TCI changes ‘far reaching’ says UK official

| 19/09/2012

ric todd.jpg(CNS): The governor of the Turks and Caicos Islands has described the programme of reform implemented there by the UK’s interim government as the most far-reaching in any UK Overseas Territory. With the publication of the final quarterly progress report on the Interim Administration’s milestones before the people of the territory go to the polls in November, Governor Ric Todd said progress against the eight milestones has left the TCI with an improved, more effective and sustainable public service, modernised legislation, stronger control of its public finances investing in key priorities, and sound management of the economy.

The local economy has been growing since 2010 and grew by 4.1% in 2011, officials said in a release from the governor’s office this week. The milestones were designed to instill good governance at the heart of the public service and have underpinned the activities of the Interim Administration since it took on responsibility for governing the territory following the suspension of the TCI constitution. This followed the damning conclusions reached by the 2009 Commission of Inquiry, led by Sir Robin Auld.

The milestones were published in 2010 and outlined the practical steps that would need to be taken in order address the institutional problems and return to an elected Assembly and government. Their gradual achievement led to the TCI constitution being reinstated on 15 October, triggering the general election for 9 November.

“With the prospect of fresh elections now firmly in sight, the beneficial changes brought about by the milestones provides any future elected administration with a solid and more sustainable base with which to consider affordable levels of public expenditure, demonstrate continued good governance and achieve sustainable economic development to the benefit of all people in TCI,” said Todd.

“The programme of work to modernise the management and delivery of public services in TCI, as well as to put public finances on the road to recovery, modernise legislation and strengthen the economy is simply most extensive undertaken for any UK overseas territory.”

The six-month long investigation by Sir Robin concluded that there was a high probability of systematic corruption in the TCI government, legislature and public officers of the territory, compounded by a serious deterioration – froman already low level – in the territory’s system of governance and public financial management.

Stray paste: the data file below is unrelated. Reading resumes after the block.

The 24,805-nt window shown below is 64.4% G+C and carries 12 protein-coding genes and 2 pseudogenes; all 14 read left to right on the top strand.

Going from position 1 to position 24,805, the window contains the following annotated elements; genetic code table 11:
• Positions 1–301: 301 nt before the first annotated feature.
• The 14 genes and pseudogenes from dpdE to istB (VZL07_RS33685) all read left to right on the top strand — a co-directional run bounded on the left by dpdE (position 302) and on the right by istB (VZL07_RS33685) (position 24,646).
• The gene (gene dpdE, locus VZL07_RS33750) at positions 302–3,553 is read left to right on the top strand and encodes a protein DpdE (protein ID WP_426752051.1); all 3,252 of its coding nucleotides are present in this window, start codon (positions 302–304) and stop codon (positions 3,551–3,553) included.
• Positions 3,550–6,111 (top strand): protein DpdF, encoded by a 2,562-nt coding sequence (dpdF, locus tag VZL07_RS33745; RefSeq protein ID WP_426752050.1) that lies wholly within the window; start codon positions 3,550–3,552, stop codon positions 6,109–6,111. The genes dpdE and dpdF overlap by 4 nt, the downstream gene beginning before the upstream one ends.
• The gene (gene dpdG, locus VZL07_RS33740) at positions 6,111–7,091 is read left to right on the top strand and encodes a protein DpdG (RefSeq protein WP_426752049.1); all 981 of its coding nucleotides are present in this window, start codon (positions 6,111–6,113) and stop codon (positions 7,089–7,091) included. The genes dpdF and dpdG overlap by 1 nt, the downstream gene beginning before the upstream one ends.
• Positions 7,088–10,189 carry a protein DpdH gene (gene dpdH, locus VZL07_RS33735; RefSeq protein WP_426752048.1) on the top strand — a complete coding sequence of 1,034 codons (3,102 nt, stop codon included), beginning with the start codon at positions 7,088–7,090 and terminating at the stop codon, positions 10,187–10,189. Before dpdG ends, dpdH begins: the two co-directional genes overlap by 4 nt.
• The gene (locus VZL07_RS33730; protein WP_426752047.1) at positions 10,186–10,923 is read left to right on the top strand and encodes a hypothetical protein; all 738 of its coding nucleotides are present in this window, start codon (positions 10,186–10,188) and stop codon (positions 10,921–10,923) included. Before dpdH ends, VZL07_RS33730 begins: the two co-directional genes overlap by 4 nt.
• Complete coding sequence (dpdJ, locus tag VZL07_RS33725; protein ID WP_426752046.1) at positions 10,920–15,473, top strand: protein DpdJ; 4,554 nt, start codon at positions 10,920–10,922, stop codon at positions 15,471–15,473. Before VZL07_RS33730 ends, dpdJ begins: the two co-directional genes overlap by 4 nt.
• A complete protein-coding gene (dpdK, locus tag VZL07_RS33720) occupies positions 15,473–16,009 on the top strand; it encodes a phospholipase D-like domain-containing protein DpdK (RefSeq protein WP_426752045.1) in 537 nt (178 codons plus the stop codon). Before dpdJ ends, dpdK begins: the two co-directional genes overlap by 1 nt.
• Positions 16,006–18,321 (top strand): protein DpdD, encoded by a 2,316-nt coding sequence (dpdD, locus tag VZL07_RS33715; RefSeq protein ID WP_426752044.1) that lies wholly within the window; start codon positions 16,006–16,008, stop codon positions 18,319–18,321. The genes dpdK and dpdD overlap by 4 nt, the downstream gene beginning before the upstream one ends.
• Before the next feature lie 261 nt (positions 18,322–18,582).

This corruption appeared to have consisted mainly of bribery and fraud by developers and other investors of ministers and public officers, so as to secure crown land on favourable terms.

See full Commission of Inquiry here.

See last report on milestones here.

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  1. Anonymous says:

    Rather than feeling sorry for onesself, one should be grateful that the British came in, stopped the unchecked corruption, and got us back on the right track.  The framework is there for us to prosper in the future – let's not make a hash of it.

    • Chris Johnson says:

      Having spent a lot of time there over the past two years I am conscious of the efforts of the British to assist the TCI from the gross unbounded corruption that took place over a number of years. Regrettably because of the raping and pillaging of the peoples land they have had to pay the price thru the introduction of VAT. It is very sad and they are far more destitute than Cayman. Having said that the wholesale fraud that took place often with the compliance of members of the legal profession should have been spotted. With corruptcivil servants et al it almost impossible to prevent collusion and it’s subsequent corruption. However I am not convinced that certain Governors should have asked more questions. Moreover a certain UK Lord played a significant role in recent government contracts over there. Is it a surprise that he is a friend of Mr Simmonds our new man from the FCO?

      Now having said that I looked see where our premier has been. Yes you got bit, the TCI, partying with one Butch Stewart.

      As I keep saying. Rome burned while Nero fiddled, and it had nothing to do with fiddling the books.

  2. Anonymous says:

    So, three years, millions of dollars, suspended democracy and no convictions. (And, yes, I did read Milestone 6: No Convictions) Yeah, that's a good track record. But at least they got VAT.

    To all those people who read this site and say "Bring in the British" the rest of us can only hope that the Brits have learned their lesson and will apply corrective measures with a long handled spoon. Though I doubt it. They're too proud of the mess they made. And too convinced of their own inherent superiority.

    We need to learn from others mistakes, both the TCI & Britains (in TCI) and try to make sure that they are not repeated. – Hint: 1st stamp out corruption.

    • Anonymous says:

      And how is that going?  The Caymanians against Caymanian corruption?  Is Bush still in charge of his own ivestigations? Did the Brack attack on MY paving MY island with YOUR money have an impact?  The Brits are human like the rest of us and you.  Hint number 2:   The job should go to the ones with the ability to do it.

  3. The lone haranguer rides again! says:

    We need some of that here

  4. Local says:

    So he marks his own report card?

    Sounds like PPM's election slogan "dont stop the progress".